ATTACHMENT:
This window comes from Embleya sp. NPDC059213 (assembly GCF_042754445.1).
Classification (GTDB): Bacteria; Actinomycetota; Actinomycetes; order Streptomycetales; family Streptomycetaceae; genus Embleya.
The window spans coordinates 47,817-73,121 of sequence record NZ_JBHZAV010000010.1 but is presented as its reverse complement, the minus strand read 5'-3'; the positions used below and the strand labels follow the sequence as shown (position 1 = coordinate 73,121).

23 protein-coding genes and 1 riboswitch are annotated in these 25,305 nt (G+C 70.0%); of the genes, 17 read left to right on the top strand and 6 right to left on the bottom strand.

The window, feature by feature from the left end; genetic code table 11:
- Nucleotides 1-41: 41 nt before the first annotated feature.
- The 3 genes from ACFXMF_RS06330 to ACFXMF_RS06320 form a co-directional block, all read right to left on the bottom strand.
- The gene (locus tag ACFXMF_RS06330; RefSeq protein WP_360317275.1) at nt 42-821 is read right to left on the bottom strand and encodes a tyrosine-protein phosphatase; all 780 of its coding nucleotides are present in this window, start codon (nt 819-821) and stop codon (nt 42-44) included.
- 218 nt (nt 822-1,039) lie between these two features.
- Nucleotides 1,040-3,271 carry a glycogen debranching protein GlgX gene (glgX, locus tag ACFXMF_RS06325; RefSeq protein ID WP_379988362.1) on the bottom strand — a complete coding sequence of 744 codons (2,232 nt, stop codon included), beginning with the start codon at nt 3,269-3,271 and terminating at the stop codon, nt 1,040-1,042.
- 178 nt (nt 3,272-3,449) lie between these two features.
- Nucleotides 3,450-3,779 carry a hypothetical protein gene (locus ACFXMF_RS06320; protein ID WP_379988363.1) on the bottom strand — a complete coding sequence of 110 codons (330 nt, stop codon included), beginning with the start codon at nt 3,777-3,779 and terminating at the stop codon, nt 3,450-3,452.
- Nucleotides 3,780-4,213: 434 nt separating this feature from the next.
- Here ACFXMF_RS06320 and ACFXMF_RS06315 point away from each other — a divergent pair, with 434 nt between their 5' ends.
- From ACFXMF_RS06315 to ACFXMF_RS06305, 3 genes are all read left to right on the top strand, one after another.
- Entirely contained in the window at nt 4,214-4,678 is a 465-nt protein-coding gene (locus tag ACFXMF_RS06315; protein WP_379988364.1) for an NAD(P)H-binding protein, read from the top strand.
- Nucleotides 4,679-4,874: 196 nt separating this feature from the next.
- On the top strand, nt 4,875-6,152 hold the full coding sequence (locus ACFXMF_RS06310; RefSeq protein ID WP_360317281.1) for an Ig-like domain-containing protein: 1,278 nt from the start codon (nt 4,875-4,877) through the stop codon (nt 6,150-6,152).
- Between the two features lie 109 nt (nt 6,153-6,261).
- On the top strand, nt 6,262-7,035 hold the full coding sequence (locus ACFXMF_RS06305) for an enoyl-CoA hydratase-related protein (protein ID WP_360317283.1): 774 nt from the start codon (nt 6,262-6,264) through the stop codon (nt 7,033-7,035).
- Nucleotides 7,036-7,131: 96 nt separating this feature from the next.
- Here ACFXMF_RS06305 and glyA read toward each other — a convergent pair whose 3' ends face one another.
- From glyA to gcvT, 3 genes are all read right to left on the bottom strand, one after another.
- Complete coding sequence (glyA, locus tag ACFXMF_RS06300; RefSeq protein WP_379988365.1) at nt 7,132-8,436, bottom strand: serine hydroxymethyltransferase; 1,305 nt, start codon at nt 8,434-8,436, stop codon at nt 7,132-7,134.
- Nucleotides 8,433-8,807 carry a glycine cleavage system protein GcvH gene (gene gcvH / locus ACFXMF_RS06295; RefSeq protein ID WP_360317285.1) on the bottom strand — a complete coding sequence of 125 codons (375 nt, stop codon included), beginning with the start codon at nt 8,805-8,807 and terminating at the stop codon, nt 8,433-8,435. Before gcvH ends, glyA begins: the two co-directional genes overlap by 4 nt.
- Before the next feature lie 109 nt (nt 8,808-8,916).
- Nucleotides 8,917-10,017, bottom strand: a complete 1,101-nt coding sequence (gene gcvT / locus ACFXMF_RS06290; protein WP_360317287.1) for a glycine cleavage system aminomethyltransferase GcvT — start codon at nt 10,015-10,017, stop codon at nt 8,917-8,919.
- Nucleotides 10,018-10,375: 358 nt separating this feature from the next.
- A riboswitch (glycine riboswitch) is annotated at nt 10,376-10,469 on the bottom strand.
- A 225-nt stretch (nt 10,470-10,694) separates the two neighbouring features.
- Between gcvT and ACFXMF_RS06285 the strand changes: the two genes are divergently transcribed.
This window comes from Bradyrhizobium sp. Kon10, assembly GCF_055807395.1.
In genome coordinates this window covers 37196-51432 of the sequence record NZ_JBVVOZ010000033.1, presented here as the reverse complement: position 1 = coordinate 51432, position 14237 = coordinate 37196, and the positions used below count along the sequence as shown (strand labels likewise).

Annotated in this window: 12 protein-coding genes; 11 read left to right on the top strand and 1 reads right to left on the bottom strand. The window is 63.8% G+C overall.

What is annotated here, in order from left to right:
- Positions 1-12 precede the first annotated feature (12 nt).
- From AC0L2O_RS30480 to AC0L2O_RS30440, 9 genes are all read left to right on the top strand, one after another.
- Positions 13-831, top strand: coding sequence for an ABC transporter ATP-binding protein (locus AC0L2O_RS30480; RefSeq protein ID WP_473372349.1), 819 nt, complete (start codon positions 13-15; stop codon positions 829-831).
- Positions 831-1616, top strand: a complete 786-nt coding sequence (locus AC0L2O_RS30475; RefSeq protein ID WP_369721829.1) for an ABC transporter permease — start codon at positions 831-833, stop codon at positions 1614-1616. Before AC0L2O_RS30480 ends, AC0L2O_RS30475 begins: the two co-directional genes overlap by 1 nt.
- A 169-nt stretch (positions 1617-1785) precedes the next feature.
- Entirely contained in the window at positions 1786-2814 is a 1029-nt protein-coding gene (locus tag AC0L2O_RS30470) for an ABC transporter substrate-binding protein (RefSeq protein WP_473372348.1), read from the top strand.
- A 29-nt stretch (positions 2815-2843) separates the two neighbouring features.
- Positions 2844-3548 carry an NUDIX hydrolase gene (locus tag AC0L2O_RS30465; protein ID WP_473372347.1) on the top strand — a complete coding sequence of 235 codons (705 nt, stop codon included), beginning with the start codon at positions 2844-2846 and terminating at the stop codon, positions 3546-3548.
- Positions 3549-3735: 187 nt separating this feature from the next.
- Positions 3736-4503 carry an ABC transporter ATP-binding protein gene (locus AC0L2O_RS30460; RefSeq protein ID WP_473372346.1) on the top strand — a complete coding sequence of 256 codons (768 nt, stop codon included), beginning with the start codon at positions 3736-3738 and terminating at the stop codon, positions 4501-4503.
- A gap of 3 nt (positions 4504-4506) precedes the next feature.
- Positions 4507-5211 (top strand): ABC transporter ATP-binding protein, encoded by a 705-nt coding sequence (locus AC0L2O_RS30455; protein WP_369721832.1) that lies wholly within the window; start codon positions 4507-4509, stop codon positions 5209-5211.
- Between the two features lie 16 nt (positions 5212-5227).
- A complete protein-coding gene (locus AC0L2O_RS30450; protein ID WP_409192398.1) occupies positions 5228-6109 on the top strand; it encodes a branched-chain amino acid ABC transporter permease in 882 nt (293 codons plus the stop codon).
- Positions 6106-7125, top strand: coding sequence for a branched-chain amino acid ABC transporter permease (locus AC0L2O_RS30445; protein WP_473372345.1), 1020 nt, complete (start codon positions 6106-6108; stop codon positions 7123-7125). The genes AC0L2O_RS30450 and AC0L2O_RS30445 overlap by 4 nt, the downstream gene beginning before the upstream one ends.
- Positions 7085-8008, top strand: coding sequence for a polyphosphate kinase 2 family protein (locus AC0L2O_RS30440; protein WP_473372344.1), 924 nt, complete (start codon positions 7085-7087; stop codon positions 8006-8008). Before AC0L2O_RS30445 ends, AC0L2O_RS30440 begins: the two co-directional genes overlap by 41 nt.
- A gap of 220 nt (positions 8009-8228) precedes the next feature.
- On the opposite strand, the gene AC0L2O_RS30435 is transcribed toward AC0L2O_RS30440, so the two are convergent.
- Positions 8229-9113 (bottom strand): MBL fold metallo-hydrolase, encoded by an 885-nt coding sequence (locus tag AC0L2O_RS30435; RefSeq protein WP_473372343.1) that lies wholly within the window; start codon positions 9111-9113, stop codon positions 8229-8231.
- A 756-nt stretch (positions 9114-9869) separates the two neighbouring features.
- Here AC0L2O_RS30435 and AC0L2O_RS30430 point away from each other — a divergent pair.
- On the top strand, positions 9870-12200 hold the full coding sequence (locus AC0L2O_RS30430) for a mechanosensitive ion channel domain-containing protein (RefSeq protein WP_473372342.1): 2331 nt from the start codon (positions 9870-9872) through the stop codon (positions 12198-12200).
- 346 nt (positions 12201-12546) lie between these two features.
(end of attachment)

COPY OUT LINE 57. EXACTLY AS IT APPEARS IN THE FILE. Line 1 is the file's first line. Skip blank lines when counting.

- On the top strand, positions 9870-12200 hold the full coding sequence (locus AC0L2O_RS30430) for a mechanosensitive ion channel domain-containing protein (RefSeq protein WP_473372342.1): 2331 nt from the start codon (positions 9870-9872) through the stop codon (positions 12198-12200).